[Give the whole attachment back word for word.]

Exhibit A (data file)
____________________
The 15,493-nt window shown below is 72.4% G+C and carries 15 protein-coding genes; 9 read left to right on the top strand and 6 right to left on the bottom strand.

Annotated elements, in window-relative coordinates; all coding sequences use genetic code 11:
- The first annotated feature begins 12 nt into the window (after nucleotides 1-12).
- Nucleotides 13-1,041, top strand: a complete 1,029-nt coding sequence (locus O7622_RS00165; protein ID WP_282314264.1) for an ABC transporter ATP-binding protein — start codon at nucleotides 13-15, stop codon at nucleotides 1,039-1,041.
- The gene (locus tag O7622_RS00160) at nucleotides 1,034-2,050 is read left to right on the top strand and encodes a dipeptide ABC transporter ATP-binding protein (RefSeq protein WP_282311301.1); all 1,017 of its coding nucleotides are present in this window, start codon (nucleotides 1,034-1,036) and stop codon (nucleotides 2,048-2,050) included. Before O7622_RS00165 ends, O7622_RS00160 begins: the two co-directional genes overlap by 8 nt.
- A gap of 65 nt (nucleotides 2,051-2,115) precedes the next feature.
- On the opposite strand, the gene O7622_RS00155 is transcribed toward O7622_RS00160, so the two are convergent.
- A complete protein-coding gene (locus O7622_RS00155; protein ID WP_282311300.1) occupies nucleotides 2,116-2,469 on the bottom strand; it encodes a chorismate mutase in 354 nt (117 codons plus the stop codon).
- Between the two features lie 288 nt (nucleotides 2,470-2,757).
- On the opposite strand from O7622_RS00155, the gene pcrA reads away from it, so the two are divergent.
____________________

The 15,493-nt window shown below is 72.4% G+C and carries 15 protein-coding genes; 9 read left to right on the top strand and 6 right to left on the bottom strand.

Annotated elements, in window-relative coordinates; all coding sequences use genetic code 11:
- The first annotated feature begins 12 nt into the window (after nucleotides 1-12).
- Nucleotides 13-1,041, top strand: a complete 1,029-nt coding sequence (locus O7622_RS00165; protein ID WP_282314264.1) for an ABC transporter ATP-binding protein — start codon at nucleotides 13-15, stop codon at nucleotides 1,039-1,041.
- The gene (locus tag O7622_RS00160) at nucleotides 1,034-2,050 is read left to right on the top strand and encodes a dipeptide ABC transporter ATP-binding protein (RefSeq protein WP_282311301.1); all 1,017 of its coding nucleotides are present in this window, start codon (nucleotides 1,034-1,036) and stop codon (nucleotides 2,048-2,050) included. Before O7622_RS00165 ends, O7622_RS00160 begins: the two co-directional genes overlap by 8 nt.
- A gap of 65 nt (nucleotides 2,051-2,115) precedes the next feature.
- On the opposite strand, the gene O7622_RS00155 is transcribed toward O7622_RS00160, so the two are convergent.
- A complete protein-coding gene (locus O7622_RS00155; protein ID WP_282311300.1) occupies nucleotides 2,116-2,469 on the bottom strand; it encodes a chorismate mutase in 354 nt (117 codons plus the stop codon).
- Between the two features lie 288 nt (nucleotides 2,470-2,757).
- On the opposite strand from O7622_RS00155, the gene pcrA reads away from it, so the two are divergent.